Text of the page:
As you plan your wedding day vision, you’ll need to consider if you want to include children in the celebration. Couples may choose to host a child-free wedding for a number of completely understandable reasons. If your heart is set on an adults-only occasion, you should get the celebration you’ve envisioned. As long as you respect your wedding guests and clearly communicate your policy, they should respect your wishes too. Read ahead for advice on how to say no to kids at your wedding in a polite, courteous way. 

Why do some couples want a kid-free wedding?

You love the children in your life, but the truth is that kids can be unpredictable. And sometimes that can cause issues in the context of a meticulously planned event. For instance, if you have a venue with lots of stairs or an outdoor space with open ponds, child safety is a valid concern. The last thing you want to worry about on your big day is someone getting hurt. 

It’s also totally reasonable if you simply don’t want your wedding vows to be interrupted by fussy children. (And to be fair, most kids might actually prefer to not have to get dressed up and sit still through a wedding ceremony.) Or it may just be a logistical issue if you have an intimate venue with limited seating. Whether your personal motivation seems big or small, there’s no right or wrong reason to host an adults-only wedding. However, there is a right way to let your guests know that the wedding will be an adults-only affair.

Planning a Kid-Free Wedding

How to address a kid-free policy in your invitation

Communicating your policy as early as possible is key, and your wedding invitation gives you the perfect opportunity to do just that. This gives your guests with children enough time to make proper arrangements before they RSVP. It also demonstrates that this policy applies to all guests, so no one guest feels excluded. 

State clearly on your invitation that you’ve chosen not to invite children to the wedding. If you’re not sure of the best way to state your decision, consider using any of the following phrases on your wedding invitation.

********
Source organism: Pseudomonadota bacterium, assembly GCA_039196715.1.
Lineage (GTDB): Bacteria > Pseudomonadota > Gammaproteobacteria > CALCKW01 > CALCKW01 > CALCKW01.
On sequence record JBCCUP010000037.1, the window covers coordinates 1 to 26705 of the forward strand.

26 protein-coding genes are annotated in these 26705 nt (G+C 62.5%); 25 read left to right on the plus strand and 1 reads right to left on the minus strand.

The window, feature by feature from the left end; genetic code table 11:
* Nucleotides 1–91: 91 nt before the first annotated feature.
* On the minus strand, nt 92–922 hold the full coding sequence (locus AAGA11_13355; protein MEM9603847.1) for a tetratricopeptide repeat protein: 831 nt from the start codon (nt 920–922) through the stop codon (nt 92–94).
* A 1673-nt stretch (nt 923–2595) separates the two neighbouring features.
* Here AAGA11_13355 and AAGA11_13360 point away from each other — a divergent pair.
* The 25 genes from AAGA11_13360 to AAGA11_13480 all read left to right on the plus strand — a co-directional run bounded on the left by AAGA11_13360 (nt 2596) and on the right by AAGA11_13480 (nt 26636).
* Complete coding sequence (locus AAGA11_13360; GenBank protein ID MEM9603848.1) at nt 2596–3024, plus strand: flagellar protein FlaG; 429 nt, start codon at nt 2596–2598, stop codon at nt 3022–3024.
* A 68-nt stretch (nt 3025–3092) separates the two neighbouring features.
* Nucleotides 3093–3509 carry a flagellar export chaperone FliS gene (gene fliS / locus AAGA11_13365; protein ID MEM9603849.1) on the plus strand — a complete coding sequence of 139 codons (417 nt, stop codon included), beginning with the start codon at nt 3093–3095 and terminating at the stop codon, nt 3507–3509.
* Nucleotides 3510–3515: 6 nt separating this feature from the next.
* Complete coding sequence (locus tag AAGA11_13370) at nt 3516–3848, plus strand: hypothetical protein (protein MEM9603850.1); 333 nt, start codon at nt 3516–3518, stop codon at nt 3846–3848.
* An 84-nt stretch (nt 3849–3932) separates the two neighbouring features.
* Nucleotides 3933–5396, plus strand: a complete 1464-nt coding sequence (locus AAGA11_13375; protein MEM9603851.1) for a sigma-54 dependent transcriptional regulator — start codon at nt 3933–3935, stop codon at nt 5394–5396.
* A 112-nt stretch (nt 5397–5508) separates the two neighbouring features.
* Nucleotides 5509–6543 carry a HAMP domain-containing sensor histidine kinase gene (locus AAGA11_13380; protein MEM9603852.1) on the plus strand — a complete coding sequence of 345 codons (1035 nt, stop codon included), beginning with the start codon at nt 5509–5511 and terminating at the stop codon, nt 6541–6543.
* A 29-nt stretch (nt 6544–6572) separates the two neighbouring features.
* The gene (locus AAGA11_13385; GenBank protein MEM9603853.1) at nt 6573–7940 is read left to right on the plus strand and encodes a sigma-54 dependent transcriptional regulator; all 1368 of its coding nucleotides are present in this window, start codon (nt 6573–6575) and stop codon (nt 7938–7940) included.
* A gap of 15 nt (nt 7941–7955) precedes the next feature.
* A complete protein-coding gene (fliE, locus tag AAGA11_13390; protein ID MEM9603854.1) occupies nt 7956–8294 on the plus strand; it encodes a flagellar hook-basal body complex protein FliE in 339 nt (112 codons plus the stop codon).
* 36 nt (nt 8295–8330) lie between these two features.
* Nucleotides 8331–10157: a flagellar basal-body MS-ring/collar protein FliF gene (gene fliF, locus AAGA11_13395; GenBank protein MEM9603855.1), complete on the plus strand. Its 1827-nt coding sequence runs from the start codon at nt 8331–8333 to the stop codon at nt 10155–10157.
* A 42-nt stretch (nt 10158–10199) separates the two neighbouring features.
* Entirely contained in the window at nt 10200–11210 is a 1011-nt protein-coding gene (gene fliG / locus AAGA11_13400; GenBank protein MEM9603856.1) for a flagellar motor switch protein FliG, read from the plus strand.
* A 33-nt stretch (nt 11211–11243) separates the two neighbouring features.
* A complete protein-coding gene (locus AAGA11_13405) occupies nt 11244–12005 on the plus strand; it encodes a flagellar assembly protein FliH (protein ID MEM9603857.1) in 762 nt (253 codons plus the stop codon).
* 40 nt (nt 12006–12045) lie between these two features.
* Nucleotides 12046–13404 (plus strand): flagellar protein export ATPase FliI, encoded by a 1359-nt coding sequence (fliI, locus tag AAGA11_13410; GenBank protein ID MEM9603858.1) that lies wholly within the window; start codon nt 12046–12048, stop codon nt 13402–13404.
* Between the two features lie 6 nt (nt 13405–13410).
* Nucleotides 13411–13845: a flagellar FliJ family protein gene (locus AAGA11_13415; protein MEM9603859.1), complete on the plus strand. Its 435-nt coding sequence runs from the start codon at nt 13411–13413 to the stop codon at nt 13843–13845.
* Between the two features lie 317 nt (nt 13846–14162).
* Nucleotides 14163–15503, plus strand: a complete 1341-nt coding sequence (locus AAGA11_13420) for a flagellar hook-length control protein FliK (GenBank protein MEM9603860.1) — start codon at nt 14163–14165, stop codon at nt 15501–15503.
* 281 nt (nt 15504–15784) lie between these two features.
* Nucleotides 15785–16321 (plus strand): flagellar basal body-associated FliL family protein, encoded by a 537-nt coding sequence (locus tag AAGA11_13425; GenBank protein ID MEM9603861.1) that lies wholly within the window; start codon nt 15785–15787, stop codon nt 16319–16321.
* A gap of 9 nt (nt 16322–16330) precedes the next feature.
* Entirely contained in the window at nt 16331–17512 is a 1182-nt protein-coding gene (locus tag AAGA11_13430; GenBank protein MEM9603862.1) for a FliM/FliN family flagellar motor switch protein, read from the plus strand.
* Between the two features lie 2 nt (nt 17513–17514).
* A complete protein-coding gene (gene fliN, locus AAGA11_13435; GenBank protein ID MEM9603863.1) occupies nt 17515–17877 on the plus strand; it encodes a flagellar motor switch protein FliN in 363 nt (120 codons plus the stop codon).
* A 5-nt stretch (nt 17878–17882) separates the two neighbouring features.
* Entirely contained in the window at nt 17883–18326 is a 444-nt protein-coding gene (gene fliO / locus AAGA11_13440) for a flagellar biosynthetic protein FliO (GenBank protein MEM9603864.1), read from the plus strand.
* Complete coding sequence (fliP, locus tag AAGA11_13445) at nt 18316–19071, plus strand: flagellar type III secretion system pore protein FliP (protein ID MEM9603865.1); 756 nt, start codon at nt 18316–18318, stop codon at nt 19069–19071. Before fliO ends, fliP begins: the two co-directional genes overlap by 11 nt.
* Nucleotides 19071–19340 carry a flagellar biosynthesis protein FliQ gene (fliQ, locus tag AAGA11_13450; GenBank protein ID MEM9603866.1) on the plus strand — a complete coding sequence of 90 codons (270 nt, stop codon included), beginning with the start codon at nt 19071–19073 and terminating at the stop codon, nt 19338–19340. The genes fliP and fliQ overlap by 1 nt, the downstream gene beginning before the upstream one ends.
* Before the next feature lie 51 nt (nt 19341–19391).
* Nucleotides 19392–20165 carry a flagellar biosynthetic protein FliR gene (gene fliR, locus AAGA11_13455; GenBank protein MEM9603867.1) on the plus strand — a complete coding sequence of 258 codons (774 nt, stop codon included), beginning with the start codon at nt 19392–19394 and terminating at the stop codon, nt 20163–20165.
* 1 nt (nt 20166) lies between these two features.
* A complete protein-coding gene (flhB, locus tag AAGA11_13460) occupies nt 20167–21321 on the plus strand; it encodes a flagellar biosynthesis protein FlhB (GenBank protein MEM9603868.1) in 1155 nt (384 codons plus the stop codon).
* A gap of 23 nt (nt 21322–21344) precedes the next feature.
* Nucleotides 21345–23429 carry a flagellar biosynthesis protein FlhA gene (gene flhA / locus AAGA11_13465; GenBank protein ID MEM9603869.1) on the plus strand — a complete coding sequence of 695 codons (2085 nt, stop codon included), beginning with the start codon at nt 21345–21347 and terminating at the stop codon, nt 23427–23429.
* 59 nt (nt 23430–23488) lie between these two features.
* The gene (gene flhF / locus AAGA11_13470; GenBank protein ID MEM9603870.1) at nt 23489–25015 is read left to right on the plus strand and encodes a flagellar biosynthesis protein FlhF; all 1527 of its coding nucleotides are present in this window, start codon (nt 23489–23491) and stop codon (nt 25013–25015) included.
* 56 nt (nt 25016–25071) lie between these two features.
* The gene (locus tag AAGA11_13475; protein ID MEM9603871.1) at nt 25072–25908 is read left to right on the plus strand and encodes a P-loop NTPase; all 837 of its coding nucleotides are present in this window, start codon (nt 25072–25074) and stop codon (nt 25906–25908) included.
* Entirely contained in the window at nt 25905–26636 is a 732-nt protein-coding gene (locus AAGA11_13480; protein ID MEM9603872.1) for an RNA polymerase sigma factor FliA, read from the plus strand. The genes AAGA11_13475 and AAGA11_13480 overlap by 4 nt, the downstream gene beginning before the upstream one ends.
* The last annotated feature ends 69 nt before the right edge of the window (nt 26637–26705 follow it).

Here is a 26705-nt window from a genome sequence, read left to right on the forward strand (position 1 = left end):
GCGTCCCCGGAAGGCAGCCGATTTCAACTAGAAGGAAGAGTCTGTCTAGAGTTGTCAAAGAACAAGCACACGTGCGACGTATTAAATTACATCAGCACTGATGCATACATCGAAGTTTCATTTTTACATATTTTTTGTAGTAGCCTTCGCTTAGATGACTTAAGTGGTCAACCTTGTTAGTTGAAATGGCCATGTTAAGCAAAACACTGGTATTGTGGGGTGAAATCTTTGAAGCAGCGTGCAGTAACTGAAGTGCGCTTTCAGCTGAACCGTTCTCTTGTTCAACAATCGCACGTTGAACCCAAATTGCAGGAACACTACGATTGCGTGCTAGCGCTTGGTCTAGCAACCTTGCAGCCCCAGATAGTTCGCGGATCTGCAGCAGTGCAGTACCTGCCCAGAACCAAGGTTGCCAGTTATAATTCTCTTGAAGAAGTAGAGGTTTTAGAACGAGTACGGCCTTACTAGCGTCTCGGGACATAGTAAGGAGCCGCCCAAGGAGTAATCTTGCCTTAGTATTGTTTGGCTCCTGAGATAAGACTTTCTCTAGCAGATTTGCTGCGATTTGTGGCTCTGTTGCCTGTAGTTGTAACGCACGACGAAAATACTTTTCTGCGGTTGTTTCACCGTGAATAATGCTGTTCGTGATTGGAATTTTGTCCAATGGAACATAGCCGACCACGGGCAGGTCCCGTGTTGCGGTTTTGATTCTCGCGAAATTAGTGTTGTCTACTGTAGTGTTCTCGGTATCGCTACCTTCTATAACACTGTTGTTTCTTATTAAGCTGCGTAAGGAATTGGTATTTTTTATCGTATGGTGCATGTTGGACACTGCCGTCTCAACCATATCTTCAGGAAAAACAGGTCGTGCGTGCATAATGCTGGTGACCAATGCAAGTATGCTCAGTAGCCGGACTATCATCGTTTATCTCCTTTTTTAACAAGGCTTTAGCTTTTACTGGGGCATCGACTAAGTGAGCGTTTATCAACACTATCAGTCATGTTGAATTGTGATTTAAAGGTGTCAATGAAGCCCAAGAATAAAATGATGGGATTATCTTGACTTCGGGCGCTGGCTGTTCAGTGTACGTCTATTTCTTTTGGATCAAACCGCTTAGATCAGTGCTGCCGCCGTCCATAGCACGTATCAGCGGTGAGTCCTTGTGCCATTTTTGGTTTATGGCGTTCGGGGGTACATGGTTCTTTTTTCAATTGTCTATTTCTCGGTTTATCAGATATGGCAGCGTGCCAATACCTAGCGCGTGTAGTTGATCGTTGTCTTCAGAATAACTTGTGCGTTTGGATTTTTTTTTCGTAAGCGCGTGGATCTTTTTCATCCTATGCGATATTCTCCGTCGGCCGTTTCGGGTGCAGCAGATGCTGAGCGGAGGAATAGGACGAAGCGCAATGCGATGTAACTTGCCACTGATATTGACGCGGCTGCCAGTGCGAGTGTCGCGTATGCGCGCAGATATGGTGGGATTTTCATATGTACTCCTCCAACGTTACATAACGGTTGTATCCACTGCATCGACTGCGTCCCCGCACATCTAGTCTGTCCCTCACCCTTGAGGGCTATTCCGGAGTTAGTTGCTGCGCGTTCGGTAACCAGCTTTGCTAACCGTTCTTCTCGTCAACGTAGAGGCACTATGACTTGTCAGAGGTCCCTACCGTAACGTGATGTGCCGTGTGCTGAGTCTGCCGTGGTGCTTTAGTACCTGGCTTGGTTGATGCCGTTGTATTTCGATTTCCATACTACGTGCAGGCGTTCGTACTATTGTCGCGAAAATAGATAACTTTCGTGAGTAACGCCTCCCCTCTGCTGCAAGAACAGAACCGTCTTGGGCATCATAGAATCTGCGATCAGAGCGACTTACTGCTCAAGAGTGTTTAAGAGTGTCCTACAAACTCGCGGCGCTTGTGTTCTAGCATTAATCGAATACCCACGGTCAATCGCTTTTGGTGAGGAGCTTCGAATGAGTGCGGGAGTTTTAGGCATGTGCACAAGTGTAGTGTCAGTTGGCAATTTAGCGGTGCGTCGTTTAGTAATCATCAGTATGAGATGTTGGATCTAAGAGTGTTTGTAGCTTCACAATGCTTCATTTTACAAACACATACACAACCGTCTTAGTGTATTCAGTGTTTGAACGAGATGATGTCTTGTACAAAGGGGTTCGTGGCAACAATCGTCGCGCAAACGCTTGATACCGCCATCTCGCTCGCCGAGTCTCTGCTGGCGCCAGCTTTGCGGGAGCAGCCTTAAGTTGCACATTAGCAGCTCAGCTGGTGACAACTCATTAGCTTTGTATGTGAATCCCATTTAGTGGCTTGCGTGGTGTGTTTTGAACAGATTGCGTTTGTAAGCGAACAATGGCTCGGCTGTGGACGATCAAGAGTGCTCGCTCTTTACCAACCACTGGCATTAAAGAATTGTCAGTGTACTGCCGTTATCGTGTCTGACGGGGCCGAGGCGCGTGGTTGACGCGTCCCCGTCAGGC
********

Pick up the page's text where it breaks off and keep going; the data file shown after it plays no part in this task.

• Please note, the wedding will be an adults only occasion.
  • We are very sorry, but our wedding will be child free. We hope you can still join us for our special day. 
  • Please join us for an evening of grown-up celebration.

You may also want to include language on the RSVP card that confirms your policy. Something along the lines of “We have reserved seats for [insert number of] adults” can graciously get your message across. 

What to say if guests ask about your no-kids policy

Guests with children may have some understandable questions about your adults-only rule, including their logistical needs. If you’ve set up a wedding website, you may be able to address some of their concerns when you list out your event details. Consider including information about local childcare services, so it’s easier for your guests to make the arrangements they need for their little ones. This extra effort also shows how much you want them to attend your special day. 

It can also help to have a conversation in person or over the phone, in case any guests might be sensitive about your decision. You can even have a conversation with the kids themselves to explain why it’s a grown-ups only party. Something like “we’ll miss you, but our party goes past your bedtime,” can let kids (and parents) know you care about their feelings. The important thing, again, is to communicate your policies early, with plenty of tact and consideration. 

How to Address a Kid-Free Wedding Policy